Well, I suppose it might be worth it to mine the Helium-3 at the poles. If we had working commercial fusion reactors. Which we don't.



posted on Nov, 26 2018 @ 07:22 PM
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a reply to: Maverick7

Watched Percy before but someone who claims to be an expert re photography and can't work out why stars dont show well what can I say. What YT video there are loads of them



posted on Nov, 26 2018 @ 07:27 PM
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a reply to: Blue Shift

Yes that was 'Project Aquilla' and Project Starbooster:

buzzaldrin.com...

Which was a ridiculous notion of building a 'Heavy Lifter' system to mind Helium-3 and Heavy Hydrogen from the Moon.

It's ridicules because the shear forces on such a monstrosity at launch would have been FAR beyond any man-made materials ever invented. You're talking about a 270 to 300 foot tall tri-missle assemblage (see the link for a pic).

I have not researched the project but I think they planned to 'build it' on the Moon near the North Pole region and then some scheme to house it at a secret space station at a much higher orbit (Legrange point?).

Anyway, I don't know much but suspect that's it.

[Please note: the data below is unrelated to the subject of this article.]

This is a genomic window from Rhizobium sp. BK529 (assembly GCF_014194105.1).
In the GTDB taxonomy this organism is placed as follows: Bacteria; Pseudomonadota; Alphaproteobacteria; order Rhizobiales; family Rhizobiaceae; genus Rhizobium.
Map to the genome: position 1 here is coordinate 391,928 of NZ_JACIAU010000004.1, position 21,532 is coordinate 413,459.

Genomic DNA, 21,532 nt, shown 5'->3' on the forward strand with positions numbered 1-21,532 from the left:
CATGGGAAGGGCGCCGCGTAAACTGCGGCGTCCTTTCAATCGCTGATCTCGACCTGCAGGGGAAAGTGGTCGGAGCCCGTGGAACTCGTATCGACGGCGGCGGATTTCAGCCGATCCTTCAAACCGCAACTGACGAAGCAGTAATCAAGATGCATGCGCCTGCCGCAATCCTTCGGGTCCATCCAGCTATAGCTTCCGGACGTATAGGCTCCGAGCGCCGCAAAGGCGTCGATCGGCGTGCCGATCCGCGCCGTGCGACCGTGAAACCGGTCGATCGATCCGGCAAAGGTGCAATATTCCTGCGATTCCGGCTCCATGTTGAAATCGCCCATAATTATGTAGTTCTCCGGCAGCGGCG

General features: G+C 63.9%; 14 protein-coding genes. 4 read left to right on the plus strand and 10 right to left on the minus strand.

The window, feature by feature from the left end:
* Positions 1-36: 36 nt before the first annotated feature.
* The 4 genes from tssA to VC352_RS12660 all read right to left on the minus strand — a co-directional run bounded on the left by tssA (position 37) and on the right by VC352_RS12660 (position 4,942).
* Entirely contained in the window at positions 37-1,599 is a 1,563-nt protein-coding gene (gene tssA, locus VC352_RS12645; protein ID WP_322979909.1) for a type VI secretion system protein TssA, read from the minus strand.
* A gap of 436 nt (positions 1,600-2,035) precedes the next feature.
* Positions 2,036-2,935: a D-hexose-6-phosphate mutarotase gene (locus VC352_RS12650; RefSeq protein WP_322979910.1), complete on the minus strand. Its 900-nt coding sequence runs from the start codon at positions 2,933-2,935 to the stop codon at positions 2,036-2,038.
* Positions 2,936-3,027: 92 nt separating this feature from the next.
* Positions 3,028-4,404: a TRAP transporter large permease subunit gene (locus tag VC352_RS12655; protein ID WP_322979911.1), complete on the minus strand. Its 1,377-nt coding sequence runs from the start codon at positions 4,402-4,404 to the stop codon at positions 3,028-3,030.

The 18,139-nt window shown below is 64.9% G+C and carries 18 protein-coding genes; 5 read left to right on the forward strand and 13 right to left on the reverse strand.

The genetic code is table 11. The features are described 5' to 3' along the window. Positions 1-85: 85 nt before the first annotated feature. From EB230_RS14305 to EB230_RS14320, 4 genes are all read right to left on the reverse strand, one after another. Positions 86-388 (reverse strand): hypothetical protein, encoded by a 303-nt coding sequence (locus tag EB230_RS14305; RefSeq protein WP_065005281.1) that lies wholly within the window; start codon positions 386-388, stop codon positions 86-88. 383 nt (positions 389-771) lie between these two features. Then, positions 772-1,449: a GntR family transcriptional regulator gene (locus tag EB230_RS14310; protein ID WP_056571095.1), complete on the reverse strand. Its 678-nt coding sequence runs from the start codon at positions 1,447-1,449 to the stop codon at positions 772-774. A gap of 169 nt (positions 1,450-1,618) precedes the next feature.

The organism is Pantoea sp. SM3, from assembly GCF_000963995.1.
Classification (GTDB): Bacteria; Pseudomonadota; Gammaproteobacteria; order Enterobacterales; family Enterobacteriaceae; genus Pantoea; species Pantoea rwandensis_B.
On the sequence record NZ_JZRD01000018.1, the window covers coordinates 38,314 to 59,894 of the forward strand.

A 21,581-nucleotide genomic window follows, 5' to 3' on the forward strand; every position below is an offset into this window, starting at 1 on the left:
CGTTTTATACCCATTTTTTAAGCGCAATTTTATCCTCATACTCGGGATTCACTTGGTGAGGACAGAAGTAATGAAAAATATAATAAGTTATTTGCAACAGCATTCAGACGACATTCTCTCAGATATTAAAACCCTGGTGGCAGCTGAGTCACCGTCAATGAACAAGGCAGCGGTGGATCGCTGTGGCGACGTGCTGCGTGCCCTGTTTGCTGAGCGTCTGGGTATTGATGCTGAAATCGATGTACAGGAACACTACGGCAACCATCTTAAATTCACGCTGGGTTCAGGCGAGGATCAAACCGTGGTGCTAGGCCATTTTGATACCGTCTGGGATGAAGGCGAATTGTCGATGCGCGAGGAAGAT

posted on Nov, 26 2018 @ 07:27 PM
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a reply to: wmd_2008

Posted it earlier in the thread on page 7.

www.abovetopsecret.com...

Thanks. Are you an engineer or a photographer or what is your background. That sounds like an excellent way to answer those questions,

I would not go so far as to say something like 'well NASA could have cut and paste the right Earth pic' lol.

Good deal
edit on 26-11-2018 by Maverick7 because: (no reason given)

edit on 26-11-2018 by Maverick7 because: (no reason given)



posted on Nov, 26 2018 @ 08:15 PM
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a reply to: firerescue

Well, by the book NASA has about 10+ missions in the Space Exploration Hall of Fame.

Pioneer
Voyager
WMAP
Spitzer
Spirit and Opportunity
Cassini-Huygens
Chandra
Viking
Hubble
Hubble repair
Apollo

Some of those are spectacularly good.

But uh, this might sound silly but nobody questions any of those (except a few people who doubt there are rovers on Mars, but they're a tiny few).

I'm not doing argument by elimination here.

You could certainly make a case that NASA is the most successful super-complex missions record of anything ever done by mankind.

I suppose the closest next competitor of this age of exploration was the Lockheed-Martin Skunkworks guys, Kelly Johnson, Ben Rich and the guys with the SR, F-117, B-2, others. Heck they enabling created stealth and radar targeted bombing.

By contrast the military has had it's share of questionable stuff.